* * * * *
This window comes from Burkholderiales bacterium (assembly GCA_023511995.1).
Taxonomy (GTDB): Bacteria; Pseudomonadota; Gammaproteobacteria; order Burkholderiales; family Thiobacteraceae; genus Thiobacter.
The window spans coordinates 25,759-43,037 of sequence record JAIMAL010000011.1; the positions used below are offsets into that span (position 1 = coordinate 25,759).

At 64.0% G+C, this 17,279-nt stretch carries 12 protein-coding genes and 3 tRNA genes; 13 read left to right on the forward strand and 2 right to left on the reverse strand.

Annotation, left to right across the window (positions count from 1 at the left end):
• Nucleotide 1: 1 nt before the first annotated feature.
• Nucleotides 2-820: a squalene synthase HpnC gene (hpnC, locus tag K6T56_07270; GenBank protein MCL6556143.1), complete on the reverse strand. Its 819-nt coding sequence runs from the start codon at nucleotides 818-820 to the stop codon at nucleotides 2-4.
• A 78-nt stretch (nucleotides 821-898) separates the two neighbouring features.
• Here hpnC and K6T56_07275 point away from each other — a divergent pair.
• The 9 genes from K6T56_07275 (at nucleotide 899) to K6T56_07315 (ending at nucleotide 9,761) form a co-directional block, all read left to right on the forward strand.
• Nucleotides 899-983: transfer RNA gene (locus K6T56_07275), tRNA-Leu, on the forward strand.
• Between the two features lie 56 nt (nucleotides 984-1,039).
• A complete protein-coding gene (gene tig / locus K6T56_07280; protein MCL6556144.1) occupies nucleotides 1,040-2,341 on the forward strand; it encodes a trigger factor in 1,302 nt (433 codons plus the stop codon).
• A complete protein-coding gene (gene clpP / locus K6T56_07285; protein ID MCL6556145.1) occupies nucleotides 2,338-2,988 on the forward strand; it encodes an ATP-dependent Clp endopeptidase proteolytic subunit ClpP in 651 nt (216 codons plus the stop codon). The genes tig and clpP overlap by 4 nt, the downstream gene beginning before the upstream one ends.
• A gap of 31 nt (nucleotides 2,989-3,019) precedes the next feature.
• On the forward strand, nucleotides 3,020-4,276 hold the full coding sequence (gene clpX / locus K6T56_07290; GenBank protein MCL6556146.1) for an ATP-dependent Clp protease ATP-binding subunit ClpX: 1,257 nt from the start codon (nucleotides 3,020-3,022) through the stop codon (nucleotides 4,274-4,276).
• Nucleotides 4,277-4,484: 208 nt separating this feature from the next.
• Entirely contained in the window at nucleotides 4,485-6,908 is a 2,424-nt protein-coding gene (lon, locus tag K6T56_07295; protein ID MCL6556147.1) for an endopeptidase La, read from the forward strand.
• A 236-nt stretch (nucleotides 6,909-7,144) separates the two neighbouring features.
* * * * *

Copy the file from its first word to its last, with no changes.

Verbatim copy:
This window comes from Burkholderiales bacterium (assembly GCA_023511995.1).
Taxonomy (GTDB): Bacteria; Pseudomonadota; Gammaproteobacteria; order Burkholderiales; family Thiobacteraceae; genus Thiobacter.
The window spans coordinates 25,759-43,037 of sequence record JAIMAL010000011.1; the positions used below are offsets into that span (position 1 = coordinate 25,759).

At 64.0% G+C, this 17,279-nt stretch carries 12 protein-coding genes and 3 tRNA genes; 13 read left to right on the forward strand and 2 right to left on the reverse strand.

Annotation, left to right across the window (positions count from 1 at the left end):
• Nucleotide 1: 1 nt before the first annotated feature.
• Nucleotides 2-820: a squalene synthase HpnC gene (hpnC, locus tag K6T56_07270; GenBank protein MCL6556143.1), complete on the reverse strand. Its 819-nt coding sequence runs from the start codon at nucleotides 818-820 to the stop codon at nucleotides 2-4.
• A 78-nt stretch (nucleotides 821-898) separates the two neighbouring features.
• Here hpnC and K6T56_07275 point away from each other — a divergent pair.
• The 9 genes from K6T56_07275 (at nucleotide 899) to K6T56_07315 (ending at nucleotide 9,761) form a co-directional block, all read left to right on the forward strand.
• Nucleotides 899-983: transfer RNA gene (locus K6T56_07275), tRNA-Leu, on the forward strand.
• Between the two features lie 56 nt (nucleotides 984-1,039).
• A complete protein-coding gene (gene tig / locus K6T56_07280; protein MCL6556144.1) occupies nucleotides 1,040-2,341 on the forward strand; it encodes a trigger factor in 1,302 nt (433 codons plus the stop codon).
• A complete protein-coding gene (gene clpP / locus K6T56_07285; protein ID MCL6556145.1) occupies nucleotides 2,338-2,988 on the forward strand; it encodes an ATP-dependent Clp endopeptidase proteolytic subunit ClpP in 651 nt (216 codons plus the stop codon). The genes tig and clpP overlap by 4 nt, the downstream gene beginning before the upstream one ends.
• A gap of 31 nt (nucleotides 2,989-3,019) precedes the next feature.
• On the forward strand, nucleotides 3,020-4,276 hold the full coding sequence (gene clpX / locus K6T56_07290; GenBank protein MCL6556146.1) for an ATP-dependent Clp protease ATP-binding subunit ClpX: 1,257 nt from the start codon (nucleotides 3,020-3,022) through the stop codon (nucleotides 4,274-4,276).
• Nucleotides 4,277-4,484: 208 nt separating this feature from the next.
• Entirely contained in the window at nucleotides 4,485-6,908 is a 2,424-nt protein-coding gene (lon, locus tag K6T56_07295; protein ID MCL6556147.1) for an endopeptidase La, read from the forward strand.
• A 236-nt stretch (nucleotides 6,909-7,144) separates the two neighbouring features.